Checking out the Krita program with a tablet.

We attended the after party on Saturday night, hosted at the Spark Museum of Electrical Invention. Food and drinks were served, and we had a chance to explore the exhibits. Hundreds of inventions and cool gadgets were on display, detailing centuries of technological development. Near the end, the museum staff gave us a live demonstration of the Tesla coil. It was an impressive light show, as 4 million watts were generated and then zapped at a Faraday cage holding a live human being. The volunteer, of course, survived the ordeal without a scratch.

4 million watts? Not a problem...

On Sunday, James gave a talk on FreeNAS, explaining the history, GUI, and many useful features, and answered several questions in regards to the 8.X release. A couple of people came by our booth afterwards to pick up FreeNAS CD’s or to chat it up with the team. The show was considerably more toned down the second day, and we wrapped it up by late afternoon.

It was a fun and peaceful weekend in Washington. It was my first time going to such a close-knit conference and the experience itself was novel and quite an eye-opener.  Everyone was very nice and friendly, and I already look forward to next year’s show.

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Last night’s BAFUG had so many people! We had a record attendance, 28 people congregating in our humble iXsystems lounge. We had a bunch of iX team members too: Josh, James, Denise, Garrett, Peter, Annie, Ben, Val, and myself.

Ben posing with the signs we posted all over to help attendees find their way.

Be our guest, be our guest! Put the pizza to the test! haha

Pizza was ordered, drinks passed around. Conversation ranged from FreeNAS to SVLUG (Silicon Valley Linux Users Group) meetings. One topic that I thought was interesting was the announcement about Amazon EC2 and FreeBSD. It’s been known that a FreeBSD developer has fixed a bug in order for FreeBSD to boot on all Amazon EC2 instances (check out his notes: here). However, it’s not until recently that people have started taking advantage of it.

For those who aren’t familiar with Amazon Elastic Compute Cloud  (like myself), it’s Amazon.com’s cloud computing platform. It provides users with flexibility and control over their virtual machines and servers. It is supported on many different operating systems ( including FreeBSD!), allows for “elastic” changes of capacity by allowing users to create and turn off servers at their discretion, and gives users root access to all the virtual machines so they can interact freely. For more info, visit Amazon ECs’s site.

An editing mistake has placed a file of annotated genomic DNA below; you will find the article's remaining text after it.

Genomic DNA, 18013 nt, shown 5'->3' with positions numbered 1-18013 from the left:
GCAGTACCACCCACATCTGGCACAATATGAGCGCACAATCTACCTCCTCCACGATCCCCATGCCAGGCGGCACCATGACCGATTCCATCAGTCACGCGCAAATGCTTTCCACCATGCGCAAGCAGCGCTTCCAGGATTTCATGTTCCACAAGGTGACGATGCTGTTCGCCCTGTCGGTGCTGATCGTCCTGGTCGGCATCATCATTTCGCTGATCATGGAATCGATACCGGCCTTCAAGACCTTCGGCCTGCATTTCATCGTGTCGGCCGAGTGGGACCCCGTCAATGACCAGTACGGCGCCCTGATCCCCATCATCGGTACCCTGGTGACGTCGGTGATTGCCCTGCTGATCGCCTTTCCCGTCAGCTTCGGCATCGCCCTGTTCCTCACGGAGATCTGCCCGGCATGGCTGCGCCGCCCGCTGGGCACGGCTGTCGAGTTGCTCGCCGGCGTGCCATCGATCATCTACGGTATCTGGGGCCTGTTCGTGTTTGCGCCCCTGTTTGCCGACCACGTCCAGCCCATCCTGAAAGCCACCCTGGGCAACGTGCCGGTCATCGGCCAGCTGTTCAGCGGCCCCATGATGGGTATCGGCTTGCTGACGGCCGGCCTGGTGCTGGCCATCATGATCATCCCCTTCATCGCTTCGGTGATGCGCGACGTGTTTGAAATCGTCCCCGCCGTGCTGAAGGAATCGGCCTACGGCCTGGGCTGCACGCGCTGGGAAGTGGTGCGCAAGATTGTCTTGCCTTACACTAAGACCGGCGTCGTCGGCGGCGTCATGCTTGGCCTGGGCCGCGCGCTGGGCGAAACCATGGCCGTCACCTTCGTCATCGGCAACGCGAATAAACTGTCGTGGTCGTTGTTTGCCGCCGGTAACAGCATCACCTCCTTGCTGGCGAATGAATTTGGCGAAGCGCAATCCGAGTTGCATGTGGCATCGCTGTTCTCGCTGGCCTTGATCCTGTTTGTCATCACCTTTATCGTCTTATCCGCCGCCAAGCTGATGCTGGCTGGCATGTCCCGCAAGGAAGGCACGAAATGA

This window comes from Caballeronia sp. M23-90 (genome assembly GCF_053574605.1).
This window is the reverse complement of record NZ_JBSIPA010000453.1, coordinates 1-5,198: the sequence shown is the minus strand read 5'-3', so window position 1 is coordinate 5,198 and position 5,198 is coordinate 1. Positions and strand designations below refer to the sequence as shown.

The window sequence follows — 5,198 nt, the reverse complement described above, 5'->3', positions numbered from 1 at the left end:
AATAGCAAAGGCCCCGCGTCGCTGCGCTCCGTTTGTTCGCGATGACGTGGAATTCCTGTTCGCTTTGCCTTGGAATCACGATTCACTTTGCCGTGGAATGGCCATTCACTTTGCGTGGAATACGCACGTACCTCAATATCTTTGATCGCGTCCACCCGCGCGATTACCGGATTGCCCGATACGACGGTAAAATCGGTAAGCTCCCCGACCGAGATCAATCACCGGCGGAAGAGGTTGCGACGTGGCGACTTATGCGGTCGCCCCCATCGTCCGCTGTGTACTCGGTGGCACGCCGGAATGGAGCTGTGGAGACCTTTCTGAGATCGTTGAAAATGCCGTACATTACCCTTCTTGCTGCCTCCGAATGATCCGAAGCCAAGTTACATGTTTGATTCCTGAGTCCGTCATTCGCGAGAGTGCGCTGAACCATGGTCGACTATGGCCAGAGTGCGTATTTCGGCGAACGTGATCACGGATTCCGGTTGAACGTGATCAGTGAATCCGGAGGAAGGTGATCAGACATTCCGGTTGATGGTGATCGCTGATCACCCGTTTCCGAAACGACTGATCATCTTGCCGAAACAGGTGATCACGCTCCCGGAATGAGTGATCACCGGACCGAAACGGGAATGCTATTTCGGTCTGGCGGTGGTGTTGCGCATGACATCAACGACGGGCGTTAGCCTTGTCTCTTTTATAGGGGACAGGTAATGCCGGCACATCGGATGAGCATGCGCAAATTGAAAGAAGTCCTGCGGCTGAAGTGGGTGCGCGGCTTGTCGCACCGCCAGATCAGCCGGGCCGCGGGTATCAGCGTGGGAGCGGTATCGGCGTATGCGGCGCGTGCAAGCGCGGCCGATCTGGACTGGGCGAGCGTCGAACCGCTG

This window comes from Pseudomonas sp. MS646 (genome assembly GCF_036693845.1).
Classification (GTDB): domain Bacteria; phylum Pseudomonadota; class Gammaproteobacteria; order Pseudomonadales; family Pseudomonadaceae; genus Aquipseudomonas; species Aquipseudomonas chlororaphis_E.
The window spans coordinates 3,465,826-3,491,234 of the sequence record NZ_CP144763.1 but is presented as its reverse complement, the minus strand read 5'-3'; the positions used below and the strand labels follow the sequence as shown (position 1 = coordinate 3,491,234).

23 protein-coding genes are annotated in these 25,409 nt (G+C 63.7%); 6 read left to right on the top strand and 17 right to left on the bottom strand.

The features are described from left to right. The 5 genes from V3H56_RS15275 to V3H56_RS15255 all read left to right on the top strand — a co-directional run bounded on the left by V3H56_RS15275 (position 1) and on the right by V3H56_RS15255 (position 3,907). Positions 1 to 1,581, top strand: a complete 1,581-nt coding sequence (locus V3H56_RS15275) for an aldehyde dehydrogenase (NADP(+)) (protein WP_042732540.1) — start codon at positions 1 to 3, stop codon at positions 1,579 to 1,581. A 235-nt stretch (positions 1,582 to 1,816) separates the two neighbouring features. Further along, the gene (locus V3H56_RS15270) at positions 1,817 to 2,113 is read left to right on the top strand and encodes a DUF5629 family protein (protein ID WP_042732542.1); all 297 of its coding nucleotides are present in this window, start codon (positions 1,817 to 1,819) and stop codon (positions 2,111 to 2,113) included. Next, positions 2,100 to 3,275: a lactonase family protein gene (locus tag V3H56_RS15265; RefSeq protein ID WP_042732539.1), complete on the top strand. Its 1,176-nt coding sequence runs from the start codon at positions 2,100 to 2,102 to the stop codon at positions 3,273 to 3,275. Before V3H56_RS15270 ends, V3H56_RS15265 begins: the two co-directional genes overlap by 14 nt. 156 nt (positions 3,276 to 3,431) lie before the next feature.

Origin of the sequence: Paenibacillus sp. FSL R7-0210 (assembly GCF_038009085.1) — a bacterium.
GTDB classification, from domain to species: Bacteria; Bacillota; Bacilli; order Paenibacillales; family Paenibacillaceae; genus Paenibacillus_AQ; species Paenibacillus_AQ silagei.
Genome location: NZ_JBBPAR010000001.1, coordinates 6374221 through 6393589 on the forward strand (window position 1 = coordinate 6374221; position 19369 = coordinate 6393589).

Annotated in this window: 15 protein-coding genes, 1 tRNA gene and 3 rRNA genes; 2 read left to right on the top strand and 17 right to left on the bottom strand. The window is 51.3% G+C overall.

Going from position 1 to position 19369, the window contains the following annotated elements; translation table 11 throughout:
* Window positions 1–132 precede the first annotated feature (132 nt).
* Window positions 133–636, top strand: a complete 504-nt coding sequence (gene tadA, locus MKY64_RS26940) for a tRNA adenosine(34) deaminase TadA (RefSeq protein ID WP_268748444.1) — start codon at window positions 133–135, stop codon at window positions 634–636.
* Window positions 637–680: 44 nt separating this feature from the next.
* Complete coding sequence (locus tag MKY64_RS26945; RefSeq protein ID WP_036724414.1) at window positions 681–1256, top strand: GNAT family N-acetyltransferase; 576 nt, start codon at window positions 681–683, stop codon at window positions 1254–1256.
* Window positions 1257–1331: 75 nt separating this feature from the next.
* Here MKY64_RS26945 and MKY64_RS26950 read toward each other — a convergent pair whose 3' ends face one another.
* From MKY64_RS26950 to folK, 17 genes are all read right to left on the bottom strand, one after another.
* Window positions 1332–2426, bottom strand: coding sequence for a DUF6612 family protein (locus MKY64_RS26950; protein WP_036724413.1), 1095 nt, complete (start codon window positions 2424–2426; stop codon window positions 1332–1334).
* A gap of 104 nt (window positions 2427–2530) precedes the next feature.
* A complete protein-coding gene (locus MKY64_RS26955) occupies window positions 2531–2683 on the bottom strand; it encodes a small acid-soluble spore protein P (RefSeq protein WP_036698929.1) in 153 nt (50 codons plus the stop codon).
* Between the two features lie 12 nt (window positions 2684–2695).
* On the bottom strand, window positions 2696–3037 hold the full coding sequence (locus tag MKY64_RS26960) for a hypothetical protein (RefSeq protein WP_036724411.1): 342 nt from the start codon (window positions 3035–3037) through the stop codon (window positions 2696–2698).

More pictures of the BAFUG meeting can be found on the iXsystems Facebook and Google+.

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It’s been two fun and amazing days in Los Angeles. The iXsystems marketing team drove down on Friday morning for the show. Traffic was pretty good, and we got to the Hilton in a reasonable amount of time.  After a few minutes to catch our breath, we attended UpSCALE, a quick-fire presentation that gave participants five minutes to speak on a subject alongside twenty projection slides. We heard from Amber Graner on how to go from “0 to Geek In 3 Years”. Jaisen Mathai gave a quick introduction about OpenPhoto, a really efficient and powerful tool to store and port photos. There were also interesting presentations from Todd Trichler of Oracle, Caryl Bigenho from OLPC, Rikki Endsley with “10 Ways to Anger Your Admin”, and of course, our own James Nixon gave a talk on FreeNAS.

On the first day, we got up early to set up our FreeBSD booth.  We had an impressive table of free swag. James set up speakers and rocked out with his live music.  Ben dropped by the OpenPhoto and OLPC booths to follow up on questions he had from UpSCALE.  Dru was also there personally handing out daemon horns. Very soon, everyone became a FreeBSD daemon including Tux, the Linux penguin. Before the day was over, we had given out all of our PC-BSD stickers, daemon horns, and FreeBSD stress balls. SCALE Tours brought a group of kids by our booth, and the PC-BSD coloring pamphlets we made in-house were well-received.

SCALE poker cards! Good times, good times...

A new event SCALE organized this year was a poker game that encouraged participants to visit all the booths. Playing cards containing answers were given to visitors who then had to match them with questions found at different participating booths. The goal was to create the best poker hand possible from completed cards.  Annie and I tried our best to collect and fill out cards. Along the way, we learned some cool trivia: IBM was responsible for the “Peace, Love, and Linux” ad campaign scandal in San Francisco, Coraid’s storage platform was used in the production of the film “Hoodwinked”, and the next input device Inkscape plans to support is the Wii guitar controller. At Game Night, the winners of the poker contest were announced. Unfortunately, the full house we managed to get was not the highest combination, but nevertheless it was still a fun experience.

The second day was more relaxing, so Annie and I attended some of the talks hosted on the second floor. We dropped in on “Pop Culture in OpenSource” by Ruth Suehle from OpenSource.com. She was a very enthusiastic speaker and did a wonderful job connecting various well-known pop culture icons such as Nine Inch Nails, Harry Potter, Disney, and Project Runway to explain the key principles of open source to a general audience. I learned that comic book Iron Man was actually using KDE 3.5 inside his battle suit. Talk about safe and secure!

Iron Man the movie, according to Ruth, is the classic example of classic prototyping: fast development of technology in a cave, enemy stealing technology and making a better model, and then main protagonist develops a final revision of prototype to beat enemy. Classic.

Overall, SCALE was exciting and fun. We met lots of BSD fans and made some new ones. It’s time to go back to headquarters and prepare for the next one!